Date of Award

January 2015

Degree Type


Degree Name

Doctor of Philosophy (PhD)



First Advisor

Alexander Francis

Committee Member 1

April Ginther

Committee Member 2

Margie Berns

Committee Member 3

Mary Niepokuj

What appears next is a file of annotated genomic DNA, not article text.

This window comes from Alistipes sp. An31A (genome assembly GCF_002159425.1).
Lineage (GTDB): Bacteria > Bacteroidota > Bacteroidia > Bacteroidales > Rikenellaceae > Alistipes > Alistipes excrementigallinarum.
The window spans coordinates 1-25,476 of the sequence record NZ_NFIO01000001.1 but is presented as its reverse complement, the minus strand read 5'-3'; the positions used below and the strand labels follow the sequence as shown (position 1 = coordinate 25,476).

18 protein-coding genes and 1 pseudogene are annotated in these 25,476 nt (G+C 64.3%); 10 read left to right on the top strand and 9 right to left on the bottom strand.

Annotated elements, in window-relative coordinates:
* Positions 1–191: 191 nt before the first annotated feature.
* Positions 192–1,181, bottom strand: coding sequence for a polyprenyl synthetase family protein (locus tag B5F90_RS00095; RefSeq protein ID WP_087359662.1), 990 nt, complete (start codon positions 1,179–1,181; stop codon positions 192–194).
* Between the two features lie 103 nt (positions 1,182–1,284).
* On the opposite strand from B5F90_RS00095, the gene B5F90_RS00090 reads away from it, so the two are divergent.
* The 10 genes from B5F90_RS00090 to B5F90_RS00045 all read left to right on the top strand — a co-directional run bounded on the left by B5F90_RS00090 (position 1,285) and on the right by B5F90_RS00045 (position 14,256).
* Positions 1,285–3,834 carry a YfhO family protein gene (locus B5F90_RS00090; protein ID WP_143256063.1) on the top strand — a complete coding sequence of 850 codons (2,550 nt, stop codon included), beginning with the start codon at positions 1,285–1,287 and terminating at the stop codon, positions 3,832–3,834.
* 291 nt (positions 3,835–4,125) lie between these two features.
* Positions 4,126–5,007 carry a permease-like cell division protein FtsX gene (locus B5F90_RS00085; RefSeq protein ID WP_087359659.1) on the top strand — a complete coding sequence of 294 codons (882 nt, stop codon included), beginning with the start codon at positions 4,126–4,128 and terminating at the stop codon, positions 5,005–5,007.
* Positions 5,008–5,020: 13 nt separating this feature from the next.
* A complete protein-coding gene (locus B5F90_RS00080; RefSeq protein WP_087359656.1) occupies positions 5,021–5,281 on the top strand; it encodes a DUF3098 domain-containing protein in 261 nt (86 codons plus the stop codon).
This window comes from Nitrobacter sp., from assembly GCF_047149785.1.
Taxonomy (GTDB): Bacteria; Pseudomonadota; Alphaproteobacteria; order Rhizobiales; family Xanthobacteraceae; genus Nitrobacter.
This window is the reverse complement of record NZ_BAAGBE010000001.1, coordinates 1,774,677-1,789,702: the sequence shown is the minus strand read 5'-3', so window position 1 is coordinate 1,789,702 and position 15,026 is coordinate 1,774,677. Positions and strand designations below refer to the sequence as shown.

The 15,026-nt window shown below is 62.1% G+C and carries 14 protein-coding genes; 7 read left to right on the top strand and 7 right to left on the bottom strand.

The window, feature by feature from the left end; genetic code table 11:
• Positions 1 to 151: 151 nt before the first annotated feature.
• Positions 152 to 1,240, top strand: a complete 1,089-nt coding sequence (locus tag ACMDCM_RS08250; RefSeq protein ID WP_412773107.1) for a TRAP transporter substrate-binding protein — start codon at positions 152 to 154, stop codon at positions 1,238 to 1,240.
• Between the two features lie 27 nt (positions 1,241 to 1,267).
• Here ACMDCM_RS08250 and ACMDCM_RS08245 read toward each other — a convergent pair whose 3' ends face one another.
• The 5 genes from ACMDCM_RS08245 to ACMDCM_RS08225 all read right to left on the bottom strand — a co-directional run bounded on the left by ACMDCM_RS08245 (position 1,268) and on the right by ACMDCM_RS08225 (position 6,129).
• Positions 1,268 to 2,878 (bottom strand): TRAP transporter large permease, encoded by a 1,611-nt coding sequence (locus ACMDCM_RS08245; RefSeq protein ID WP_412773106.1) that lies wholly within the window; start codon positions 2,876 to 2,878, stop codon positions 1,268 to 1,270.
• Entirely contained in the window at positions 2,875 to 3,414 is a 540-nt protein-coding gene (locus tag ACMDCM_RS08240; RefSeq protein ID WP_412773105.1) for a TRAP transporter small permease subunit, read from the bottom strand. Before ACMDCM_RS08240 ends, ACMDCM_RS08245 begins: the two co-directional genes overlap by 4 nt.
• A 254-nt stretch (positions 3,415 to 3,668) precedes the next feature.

Second language (L2) speech is typically less fluent than native speech, and differs from it phonetically. While the speech of some L2 English speakers seems to be easily understood by native listeners despite the presence of a foreign accent, other L2 speech seems to be more demanding, such that listeners must expend considerable effort in order to understand it. One reason for this increased difficulty may simply be the speaker’s pronunciation accuracy or phonetic intelligibility. If a L2 speaker’s pronunciations of English sounds differ sufficiently from the sounds that native listeners expect, these differences may force native listeners to work much harder to understand the divergent speech patterns. However, L2 speakers also tend to differ from native ones in terms of fluency – the degree to which a speaker is able to produce appropriately structured phrases without unnecessary pauses, self-corrections or restarts. Previous studies have shown that measures of fluency are strongly predictive of listeners’ subjective ratings of the acceptability of L2 speech: Less fluent speech is consistently considered less acceptable (Ginther, Dimova, & Yang, 2010). However, since less fluent speakers tend also to have less accurate pronunciations, it is unclear whether or how these factors might interact to influence the amount of effort listeners exert to understand L2 speech, nor is it clear how listening effort might relate to perceived quality or acceptability of speech. In this dissertation, two experiments were designed to investigate these questions.